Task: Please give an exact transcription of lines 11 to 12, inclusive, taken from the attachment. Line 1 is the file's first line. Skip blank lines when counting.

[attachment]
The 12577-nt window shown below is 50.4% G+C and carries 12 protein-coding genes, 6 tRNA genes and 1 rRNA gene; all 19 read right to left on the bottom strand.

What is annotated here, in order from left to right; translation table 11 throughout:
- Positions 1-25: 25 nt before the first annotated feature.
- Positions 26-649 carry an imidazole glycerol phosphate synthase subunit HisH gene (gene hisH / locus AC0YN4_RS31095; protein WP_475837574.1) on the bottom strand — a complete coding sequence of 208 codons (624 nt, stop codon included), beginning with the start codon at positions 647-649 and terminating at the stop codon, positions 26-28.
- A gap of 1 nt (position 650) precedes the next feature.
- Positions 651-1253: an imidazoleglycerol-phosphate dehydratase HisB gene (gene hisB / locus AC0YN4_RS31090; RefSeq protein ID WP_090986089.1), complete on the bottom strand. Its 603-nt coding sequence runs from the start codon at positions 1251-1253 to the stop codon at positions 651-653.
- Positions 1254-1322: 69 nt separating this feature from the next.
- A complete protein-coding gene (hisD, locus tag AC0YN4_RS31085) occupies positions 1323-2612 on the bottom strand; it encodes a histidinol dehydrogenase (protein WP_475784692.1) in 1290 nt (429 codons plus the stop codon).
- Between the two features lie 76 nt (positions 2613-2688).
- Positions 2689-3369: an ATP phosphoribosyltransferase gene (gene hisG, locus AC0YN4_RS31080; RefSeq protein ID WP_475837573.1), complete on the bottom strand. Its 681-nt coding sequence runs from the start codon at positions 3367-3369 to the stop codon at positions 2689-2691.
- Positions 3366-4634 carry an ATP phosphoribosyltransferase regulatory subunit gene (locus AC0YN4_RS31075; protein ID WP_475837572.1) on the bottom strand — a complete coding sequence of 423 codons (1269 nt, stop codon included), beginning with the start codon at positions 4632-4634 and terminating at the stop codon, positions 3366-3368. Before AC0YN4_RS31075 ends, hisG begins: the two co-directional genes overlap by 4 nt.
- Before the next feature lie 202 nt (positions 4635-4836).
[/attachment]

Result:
- Positions 3366-4634 carry an ATP phosphoribosyltransferase regulatory subunit gene (locus AC0YN4_RS31075; protein ID WP_475837572.1) on the bottom strand — a complete coding sequence of 423 codons (1269 nt, stop codon included), beginning with the start codon at positions 4632-4634 and terminating at the stop codon, positions 3366-3368. Before AC0YN4_RS31075 ends, hisG begins: the two co-directional genes overlap by 4 nt.
- Before the next feature lie 202 nt (positions 4635-4836).